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Everything You Need to Know About Getting Pregnant

Everything You Need to Know About Getting Pregnant


What to expect before, during, and after you're expecting your own little bundle of joy.

With better medication and keener understanding of the virus, people with HIV who want to be parents are finding ways to make it happen safely. With proper care, you can reduce the risk of transmitting HIV to your baby to less than 1 percent. Here is a road map for moms to-be.
Step One: Determine How You Want to Grow Your Family 
If you’re an HIV-positive woman who wants to get pregnant, there are treatment regimens available that make it very unlikely you will pass HIV along to your child. If you have a male partner who is also HIV-positive, a procedure called sperm washing can literally wash the HIV from his sperm, making it safe to then inseminate you. It means utilizing a physician all along the way, which may not sound as romantic as Barry White and a bottle of Pinot Grigio, but it’s the safest and most reliable way to ensure everyone stays healthy while building a family.
Remember, adoption is always an option (even for single women and same-sex couples). While some adoption agencies are known to kick out prospective parents who have HIV, the Americans With Disabilities Act makes it illegal for adoption services to disqualify prospective adopters based solely on an HIV diagnosis. According to AIDS Beacon, agencies “are allowed to reject the applicant if other factors exist that determine the prospective parents are unqualified.” Several adoption providers, such as the Independent Adoption Center of Los Angeles, have placed children with HIV-positive individuals who’ve been rejected by other agencies, so it’s good to talk with several agencies, being open about your status, and find the one that’s the best fit. 
For the purposes of this article, we’ll assume you want to have a baby the old-school way, by getting knocked up.
Step Two: Find Your Doctor Right
Ladies, you must find and consult with an obstetrician who specializes in HIV care and pre-conception counseling. General obstetricians often do not have the knowledge to properly care for an HIV-positive woman who is trying to conceive. Likewise, HIV specialists may not have much experience in gynecology or childbirth. Find someone who specializes in both and has worked with antiretroviral therapy to reduce mother-to-child transmission of HIV so you don’t have to spend time educating your doctors when it should be the other way around.
There are many well-known programs like the Johns Hopkins HIV Women’s Health Program, which has an obstetrical care program known as Halo, whose doctors are experienced in the use of HIV medications in pregnancy to treat you and to prevent you from transmitting HIV to your child. Moreover, they are prepared to deal with nursing case management, social services, support groups with other pregnant poz moms, and referrals to medical providers specializing in HIV management in infants after your child is born. Don’t assume that because a program is run out of a prestigious hospital or university that it is out of your reach financially; at Johns Hopkins, for example, no one is turned away for lack of funds.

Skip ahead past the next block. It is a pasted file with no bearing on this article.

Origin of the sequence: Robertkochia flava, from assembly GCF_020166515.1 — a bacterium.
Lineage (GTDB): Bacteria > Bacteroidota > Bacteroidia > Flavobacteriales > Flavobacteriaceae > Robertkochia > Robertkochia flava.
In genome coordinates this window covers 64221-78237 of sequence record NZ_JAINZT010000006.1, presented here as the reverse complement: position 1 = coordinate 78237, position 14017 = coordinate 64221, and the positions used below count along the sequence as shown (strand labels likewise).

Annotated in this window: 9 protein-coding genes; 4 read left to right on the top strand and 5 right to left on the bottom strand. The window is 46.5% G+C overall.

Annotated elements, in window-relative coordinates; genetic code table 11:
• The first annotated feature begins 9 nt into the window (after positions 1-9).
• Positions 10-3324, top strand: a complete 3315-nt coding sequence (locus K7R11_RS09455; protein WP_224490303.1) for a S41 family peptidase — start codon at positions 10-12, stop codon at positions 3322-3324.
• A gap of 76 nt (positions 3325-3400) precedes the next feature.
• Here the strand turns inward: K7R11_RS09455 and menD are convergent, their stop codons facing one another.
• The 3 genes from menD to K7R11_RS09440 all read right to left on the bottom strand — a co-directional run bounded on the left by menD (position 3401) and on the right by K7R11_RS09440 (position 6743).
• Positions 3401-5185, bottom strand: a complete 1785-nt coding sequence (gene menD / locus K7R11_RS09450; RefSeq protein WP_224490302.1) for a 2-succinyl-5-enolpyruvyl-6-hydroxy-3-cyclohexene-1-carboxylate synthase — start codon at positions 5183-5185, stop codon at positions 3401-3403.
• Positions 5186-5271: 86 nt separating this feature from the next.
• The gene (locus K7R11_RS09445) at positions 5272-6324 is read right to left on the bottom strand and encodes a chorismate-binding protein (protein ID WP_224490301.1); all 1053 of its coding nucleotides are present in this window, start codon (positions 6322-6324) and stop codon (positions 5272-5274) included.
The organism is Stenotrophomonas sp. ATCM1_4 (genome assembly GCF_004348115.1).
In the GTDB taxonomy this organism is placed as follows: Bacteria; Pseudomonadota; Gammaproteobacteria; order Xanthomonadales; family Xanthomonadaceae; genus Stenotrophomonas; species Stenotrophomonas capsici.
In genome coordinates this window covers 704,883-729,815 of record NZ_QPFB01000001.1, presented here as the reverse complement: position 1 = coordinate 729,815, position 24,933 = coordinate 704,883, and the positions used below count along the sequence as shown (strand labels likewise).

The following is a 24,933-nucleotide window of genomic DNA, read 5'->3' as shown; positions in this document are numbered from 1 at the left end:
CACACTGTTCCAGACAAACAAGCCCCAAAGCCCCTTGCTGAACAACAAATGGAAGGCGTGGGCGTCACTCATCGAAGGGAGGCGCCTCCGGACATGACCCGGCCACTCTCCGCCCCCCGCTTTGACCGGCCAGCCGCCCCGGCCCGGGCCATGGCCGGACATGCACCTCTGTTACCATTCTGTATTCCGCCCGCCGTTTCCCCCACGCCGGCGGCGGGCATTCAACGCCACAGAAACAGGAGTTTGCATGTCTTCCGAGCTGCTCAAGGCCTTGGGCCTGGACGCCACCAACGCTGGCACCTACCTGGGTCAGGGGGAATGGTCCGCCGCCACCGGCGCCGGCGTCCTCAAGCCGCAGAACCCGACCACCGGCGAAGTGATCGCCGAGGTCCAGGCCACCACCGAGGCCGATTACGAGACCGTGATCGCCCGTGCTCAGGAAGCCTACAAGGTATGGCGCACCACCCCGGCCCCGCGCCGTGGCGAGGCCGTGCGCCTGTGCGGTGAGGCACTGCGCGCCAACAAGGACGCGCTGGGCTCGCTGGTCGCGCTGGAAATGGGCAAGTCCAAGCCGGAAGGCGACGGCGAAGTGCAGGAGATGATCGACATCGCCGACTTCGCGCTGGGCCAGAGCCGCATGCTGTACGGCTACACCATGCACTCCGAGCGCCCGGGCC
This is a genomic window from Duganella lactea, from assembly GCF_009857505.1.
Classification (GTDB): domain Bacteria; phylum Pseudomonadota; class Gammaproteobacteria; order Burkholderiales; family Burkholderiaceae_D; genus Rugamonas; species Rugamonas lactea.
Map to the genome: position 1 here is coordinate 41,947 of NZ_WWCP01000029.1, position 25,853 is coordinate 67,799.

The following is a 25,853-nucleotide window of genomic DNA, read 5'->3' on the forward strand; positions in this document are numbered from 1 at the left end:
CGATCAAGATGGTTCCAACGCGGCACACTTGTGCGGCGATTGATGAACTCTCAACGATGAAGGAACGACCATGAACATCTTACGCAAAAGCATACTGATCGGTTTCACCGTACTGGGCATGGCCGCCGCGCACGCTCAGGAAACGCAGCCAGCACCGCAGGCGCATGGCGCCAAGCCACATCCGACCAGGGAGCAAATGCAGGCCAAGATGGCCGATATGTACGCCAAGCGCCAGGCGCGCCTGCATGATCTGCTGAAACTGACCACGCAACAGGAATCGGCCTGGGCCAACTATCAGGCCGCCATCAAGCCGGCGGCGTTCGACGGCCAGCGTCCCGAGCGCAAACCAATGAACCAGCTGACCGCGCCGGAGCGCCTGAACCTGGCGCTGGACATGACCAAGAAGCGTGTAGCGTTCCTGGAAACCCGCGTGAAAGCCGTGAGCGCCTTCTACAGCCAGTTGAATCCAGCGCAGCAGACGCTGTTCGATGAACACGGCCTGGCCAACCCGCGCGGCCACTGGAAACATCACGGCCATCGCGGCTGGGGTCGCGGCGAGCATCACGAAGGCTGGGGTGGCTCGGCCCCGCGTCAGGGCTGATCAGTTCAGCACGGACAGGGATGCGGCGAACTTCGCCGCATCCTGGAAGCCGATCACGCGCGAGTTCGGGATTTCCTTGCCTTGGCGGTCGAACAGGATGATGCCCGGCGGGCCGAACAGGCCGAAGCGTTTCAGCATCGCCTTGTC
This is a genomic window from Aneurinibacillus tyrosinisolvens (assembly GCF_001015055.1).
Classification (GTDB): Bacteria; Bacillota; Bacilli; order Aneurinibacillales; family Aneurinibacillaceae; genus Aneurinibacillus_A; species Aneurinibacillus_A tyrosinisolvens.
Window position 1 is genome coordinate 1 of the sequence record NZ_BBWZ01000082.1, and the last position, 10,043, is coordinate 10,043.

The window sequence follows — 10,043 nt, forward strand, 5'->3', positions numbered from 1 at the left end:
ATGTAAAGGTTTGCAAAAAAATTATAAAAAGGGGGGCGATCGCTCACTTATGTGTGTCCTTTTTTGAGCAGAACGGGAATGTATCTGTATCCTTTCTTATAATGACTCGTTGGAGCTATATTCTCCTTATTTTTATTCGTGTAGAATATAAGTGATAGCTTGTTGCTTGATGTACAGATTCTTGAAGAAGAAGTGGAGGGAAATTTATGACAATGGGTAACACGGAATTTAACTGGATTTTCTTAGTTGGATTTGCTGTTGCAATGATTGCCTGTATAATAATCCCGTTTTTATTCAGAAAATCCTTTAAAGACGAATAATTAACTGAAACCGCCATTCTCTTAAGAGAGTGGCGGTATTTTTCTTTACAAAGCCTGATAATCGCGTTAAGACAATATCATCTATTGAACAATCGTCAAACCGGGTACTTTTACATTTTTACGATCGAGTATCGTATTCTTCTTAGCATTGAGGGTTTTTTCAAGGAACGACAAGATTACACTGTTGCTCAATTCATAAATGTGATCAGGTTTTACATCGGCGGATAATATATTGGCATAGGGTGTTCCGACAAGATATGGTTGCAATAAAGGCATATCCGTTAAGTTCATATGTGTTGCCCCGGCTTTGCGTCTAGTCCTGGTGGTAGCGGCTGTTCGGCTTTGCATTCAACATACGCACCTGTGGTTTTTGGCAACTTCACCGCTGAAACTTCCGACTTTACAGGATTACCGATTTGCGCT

Step Three: Conception Time
If you have a male partner who is also HIV-positive, you may be tempted to get pregnant the old-fashioned way: through unprotected sex. However, in doing so you risk reinfection or superinfection (where you get a second strain of HIV), even if both of you have a low or undetectable viral load. In either case, you may be reinfected with a more drug-resistant form of the virus.
HIV-positive men may opt for sperm scrubbing. Since HIV occupies the seminal fluid and not the sperm itself, the process essentially separates the sperm from the seminal fluid. The sperm is then deposited in the woman’s body by a physician using artificial insemination during a peak period of fertility.
If you have a husband, boyfriend, or baby daddy who is HIV-negative, you have a couple of options, including pre-exposure prophylaxis, or PrEP, a relatively new strategy in which the antiretroviral medication Truvada is given to the negative partner of an HIV-positive person to prevent transmission of the virus. There are no conclusive tests that show PrEP’s success rate in preventing infection during conception, however. But a Spanish study published in 2006 found that serodiscordant couples who had unprotected sex only during high-fertility days, were closely monitored by a doctor, and in which the positive partner took highly active antiretroviral treatment without fail and had consistently low viral loads were able to have a baby without transmitting HIV to the child. Talk to your obstetrician about what this means for you.